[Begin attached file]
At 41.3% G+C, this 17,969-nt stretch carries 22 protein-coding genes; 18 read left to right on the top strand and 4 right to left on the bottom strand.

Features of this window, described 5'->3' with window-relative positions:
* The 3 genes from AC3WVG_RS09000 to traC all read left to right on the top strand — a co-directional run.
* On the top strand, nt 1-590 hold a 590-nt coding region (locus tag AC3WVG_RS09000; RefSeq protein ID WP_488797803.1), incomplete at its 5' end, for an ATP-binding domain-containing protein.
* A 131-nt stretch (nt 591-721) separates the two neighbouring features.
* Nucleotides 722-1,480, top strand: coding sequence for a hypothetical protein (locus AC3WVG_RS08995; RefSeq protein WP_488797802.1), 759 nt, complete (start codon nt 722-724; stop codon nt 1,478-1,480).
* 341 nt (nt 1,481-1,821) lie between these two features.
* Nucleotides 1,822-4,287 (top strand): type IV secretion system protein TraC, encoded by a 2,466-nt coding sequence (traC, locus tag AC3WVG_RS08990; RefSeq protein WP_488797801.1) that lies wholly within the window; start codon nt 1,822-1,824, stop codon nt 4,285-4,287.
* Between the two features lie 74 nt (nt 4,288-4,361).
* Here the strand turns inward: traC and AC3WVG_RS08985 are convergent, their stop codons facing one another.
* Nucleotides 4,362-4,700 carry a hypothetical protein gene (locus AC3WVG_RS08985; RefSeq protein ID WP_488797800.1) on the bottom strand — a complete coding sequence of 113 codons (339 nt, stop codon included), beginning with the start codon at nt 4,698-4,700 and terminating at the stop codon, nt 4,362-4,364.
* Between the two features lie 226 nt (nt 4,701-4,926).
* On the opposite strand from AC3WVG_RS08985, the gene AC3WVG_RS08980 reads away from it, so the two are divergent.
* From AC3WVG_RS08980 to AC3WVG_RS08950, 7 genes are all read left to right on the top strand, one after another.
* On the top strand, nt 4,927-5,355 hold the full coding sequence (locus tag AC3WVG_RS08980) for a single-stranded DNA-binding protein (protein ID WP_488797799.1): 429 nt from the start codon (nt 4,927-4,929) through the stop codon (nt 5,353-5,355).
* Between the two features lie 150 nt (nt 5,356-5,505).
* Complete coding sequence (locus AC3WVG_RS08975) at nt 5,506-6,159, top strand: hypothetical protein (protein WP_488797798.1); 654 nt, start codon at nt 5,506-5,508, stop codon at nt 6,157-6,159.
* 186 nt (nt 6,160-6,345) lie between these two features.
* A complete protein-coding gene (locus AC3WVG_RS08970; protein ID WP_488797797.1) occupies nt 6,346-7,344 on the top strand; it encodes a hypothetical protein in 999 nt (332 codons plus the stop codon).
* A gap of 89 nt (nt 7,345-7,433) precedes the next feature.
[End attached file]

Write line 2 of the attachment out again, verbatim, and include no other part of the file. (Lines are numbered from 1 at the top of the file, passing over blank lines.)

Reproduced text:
Features of this window, described 5'->3' with window-relative positions: